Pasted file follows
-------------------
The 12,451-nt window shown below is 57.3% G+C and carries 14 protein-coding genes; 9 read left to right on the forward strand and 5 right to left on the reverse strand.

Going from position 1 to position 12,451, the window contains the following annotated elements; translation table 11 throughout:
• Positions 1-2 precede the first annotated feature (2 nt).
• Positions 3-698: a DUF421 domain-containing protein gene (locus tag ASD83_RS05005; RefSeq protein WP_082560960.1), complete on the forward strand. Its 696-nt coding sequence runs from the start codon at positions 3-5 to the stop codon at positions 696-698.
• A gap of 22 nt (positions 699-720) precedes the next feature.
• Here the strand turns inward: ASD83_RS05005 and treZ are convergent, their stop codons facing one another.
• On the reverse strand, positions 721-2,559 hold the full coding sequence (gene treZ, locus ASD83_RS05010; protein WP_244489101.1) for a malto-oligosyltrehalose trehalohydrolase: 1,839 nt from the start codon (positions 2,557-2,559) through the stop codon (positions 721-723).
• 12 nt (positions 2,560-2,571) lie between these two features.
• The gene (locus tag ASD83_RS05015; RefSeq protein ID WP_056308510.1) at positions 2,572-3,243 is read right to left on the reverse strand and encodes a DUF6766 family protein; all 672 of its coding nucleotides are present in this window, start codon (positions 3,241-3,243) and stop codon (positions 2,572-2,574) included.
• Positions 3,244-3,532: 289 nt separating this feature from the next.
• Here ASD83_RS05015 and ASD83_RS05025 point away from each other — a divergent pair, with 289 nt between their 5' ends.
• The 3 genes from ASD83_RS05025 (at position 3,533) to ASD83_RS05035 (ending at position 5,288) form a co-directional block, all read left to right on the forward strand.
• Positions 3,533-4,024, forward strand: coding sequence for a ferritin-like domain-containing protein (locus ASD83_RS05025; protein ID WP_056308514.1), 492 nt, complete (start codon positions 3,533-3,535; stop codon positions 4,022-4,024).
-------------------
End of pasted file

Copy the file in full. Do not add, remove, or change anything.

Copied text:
The 12,451-nt window shown below is 57.3% G+C and carries 14 protein-coding genes; 9 read left to right on the forward strand and 5 right to left on the reverse strand.

Going from position 1 to position 12,451, the window contains the following annotated elements; translation table 11 throughout:
• Positions 1-2 precede the first annotated feature (2 nt).
• Positions 3-698: a DUF421 domain-containing protein gene (locus tag ASD83_RS05005; RefSeq protein WP_082560960.1), complete on the forward strand. Its 696-nt coding sequence runs from the start codon at positions 3-5 to the stop codon at positions 696-698.
• A gap of 22 nt (positions 699-720) precedes the next feature.
• Here the strand turns inward: ASD83_RS05005 and treZ are convergent, their stop codons facing one another.
• On the reverse strand, positions 721-2,559 hold the full coding sequence (gene treZ, locus ASD83_RS05010; protein WP_244489101.1) for a malto-oligosyltrehalose trehalohydrolase: 1,839 nt from the start codon (positions 2,557-2,559) through the stop codon (positions 721-723).
• 12 nt (positions 2,560-2,571) lie between these two features.
• The gene (locus tag ASD83_RS05015; RefSeq protein ID WP_056308510.1) at positions 2,572-3,243 is read right to left on the reverse strand and encodes a DUF6766 family protein; all 672 of its coding nucleotides are present in this window, start codon (positions 3,241-3,243) and stop codon (positions 2,572-2,574) included.
• Positions 3,244-3,532: 289 nt separating this feature from the next.
• Here ASD83_RS05015 and ASD83_RS05025 point away from each other — a divergent pair, with 289 nt between their 5' ends.
• The 3 genes from ASD83_RS05025 (at position 3,533) to ASD83_RS05035 (ending at position 5,288) form a co-directional block, all read left to right on the forward strand.
• Positions 3,533-4,024, forward strand: coding sequence for a ferritin-like domain-containing protein (locus ASD83_RS05025; protein ID WP_056308514.1), 492 nt, complete (start codon positions 3,533-3,535; stop codon positions 4,022-4,024).